Jim Brandon returns from prison having been framed for robbery. At the time of the robbery his partner supposedly committed suicide. Jim's first break in proving his innocence comes when he... See full summary »
Kirby sends his henchmen to break killer Matt Brawley out of jail. But Brawley has already broken out and they return with Fuzzy instead. Realizing they think he's Brawley, Fuzzy plays the ... See full summary »
Al St. John,
Fuzzy opens a store only to find that everyone buys on credit. The absence of cash is due to the range war between the cattlemen and the farmers started by Kinney. The Sheriff being worthless, Billy is quickly drawn into the conflict.
When Eddie and his pals deliver cattle to the Lawrence ranch, they run into trouble with Ringo Evans and his gang. Ringo's men are rustling cattle and attempting to kill the foreman. Seeing... See full summary »
Gold has been found and Sharp is out to get the land. He has the land owners killed and then has Watson forge new deeds. Cheyenne and Fuzzy arrive in time to save Trent. Then they go after the gang and its leader.
Gene is out to help a crippled jockey when a wild stallion runs away with the speedy mare he plans for the jockey to ride, so Gene takes off in an airplane to bring them back. Written by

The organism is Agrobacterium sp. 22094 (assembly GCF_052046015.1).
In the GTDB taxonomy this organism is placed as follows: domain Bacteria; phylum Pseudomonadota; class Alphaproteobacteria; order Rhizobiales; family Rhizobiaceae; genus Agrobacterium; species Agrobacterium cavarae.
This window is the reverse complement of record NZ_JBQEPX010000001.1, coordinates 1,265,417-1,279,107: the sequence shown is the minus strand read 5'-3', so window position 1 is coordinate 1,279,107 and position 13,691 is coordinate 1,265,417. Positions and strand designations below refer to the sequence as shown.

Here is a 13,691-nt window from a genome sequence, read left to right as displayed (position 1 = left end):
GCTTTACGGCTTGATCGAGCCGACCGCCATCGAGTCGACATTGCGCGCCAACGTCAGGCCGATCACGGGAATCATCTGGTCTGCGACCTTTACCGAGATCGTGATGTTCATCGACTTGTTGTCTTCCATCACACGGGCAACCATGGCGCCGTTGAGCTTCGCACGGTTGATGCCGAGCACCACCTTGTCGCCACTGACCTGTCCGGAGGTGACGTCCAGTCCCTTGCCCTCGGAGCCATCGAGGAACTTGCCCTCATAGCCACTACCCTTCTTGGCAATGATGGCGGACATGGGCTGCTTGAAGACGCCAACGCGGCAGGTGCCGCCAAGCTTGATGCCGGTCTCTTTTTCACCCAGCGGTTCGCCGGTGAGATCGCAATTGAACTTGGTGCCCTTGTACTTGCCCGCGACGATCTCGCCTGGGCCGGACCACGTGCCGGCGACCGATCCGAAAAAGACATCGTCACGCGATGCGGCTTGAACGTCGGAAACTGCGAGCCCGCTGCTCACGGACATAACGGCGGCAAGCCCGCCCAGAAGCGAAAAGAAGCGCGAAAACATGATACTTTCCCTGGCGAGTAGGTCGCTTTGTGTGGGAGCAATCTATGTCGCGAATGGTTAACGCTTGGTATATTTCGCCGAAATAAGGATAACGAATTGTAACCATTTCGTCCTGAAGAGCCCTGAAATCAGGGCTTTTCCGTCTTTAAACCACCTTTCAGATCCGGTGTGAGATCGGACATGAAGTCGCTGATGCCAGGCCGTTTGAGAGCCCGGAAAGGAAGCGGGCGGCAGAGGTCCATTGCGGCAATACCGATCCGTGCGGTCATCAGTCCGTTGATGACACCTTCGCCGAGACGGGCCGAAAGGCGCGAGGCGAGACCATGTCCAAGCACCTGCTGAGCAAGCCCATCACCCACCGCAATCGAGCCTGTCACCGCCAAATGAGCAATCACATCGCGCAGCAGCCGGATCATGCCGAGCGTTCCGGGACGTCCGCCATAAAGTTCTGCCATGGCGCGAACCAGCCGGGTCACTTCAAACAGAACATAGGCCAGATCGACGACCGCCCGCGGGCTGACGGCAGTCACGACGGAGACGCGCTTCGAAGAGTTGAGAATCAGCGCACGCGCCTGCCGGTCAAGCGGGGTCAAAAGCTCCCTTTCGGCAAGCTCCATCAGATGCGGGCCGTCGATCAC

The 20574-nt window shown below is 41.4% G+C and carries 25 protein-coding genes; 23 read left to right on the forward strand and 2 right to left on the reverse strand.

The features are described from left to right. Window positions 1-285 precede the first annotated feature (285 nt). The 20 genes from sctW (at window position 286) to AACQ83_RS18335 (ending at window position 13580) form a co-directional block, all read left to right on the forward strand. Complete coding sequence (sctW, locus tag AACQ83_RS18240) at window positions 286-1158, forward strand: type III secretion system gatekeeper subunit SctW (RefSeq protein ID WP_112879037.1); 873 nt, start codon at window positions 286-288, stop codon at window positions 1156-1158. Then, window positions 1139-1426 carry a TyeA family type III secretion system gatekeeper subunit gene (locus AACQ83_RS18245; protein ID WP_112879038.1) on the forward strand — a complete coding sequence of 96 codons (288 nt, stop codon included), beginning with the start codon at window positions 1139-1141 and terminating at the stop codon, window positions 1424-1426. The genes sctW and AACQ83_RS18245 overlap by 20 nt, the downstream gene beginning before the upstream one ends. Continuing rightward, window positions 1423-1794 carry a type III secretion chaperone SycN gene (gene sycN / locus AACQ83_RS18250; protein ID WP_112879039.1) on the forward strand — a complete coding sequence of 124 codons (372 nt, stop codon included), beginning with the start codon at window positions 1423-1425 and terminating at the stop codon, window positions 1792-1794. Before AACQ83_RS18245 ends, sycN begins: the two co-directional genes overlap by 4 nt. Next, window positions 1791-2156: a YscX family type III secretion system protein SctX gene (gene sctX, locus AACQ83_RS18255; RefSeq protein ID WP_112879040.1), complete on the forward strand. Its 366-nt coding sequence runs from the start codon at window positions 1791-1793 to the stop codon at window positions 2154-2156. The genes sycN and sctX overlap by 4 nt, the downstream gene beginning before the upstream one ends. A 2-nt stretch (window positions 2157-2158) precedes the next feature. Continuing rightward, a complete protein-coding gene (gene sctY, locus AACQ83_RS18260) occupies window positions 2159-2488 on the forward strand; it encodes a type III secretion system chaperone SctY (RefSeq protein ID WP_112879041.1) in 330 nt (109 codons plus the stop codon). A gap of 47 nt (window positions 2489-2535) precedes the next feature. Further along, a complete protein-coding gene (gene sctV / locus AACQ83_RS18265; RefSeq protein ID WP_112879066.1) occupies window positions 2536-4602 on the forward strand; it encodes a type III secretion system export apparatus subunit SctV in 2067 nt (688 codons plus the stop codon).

Ed Stephan <firstname.lastname@example.org>
[although Gene has just the returned to ranch after serving in the Army Air Corps, he is surprised to see a single-engine plane flying over the stable]
First time I've seen one of those things in a long time.
What have you been flying? Kites?
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Though heavy on plot, this is a solid Autry Western. Gene's trying to help injured jockey (Johnny Duncan) regain his confidence and neighbor (Peggy Stewart) recover her sweepstakes horse. Action takes place in and around Lone Pine, CA, with scenic Mt. Whitney as a backdrop. Photography is especially good with several striking background scenes and few phony process shots or cheaper LA locations. No gun-play or even much hard-riding, but enough action to keep fans happy. Acting is better than average, especially Duncan who makes a convincing discouraged jockey, and Stewart who looks like she was born to be a horse rider. Hollway's comic-relief is a matter of taste and should have been swapped here for the Commdore's (Dorothy Vaughan's) more prickly, less cartoonish, style. Nonetheless, the musical numbers are well staged, especially the closing title song, along with a neat little twist ending. All in all, a rather easy-going entry with a villain (Tris Coffin) who is more ornery than evil.
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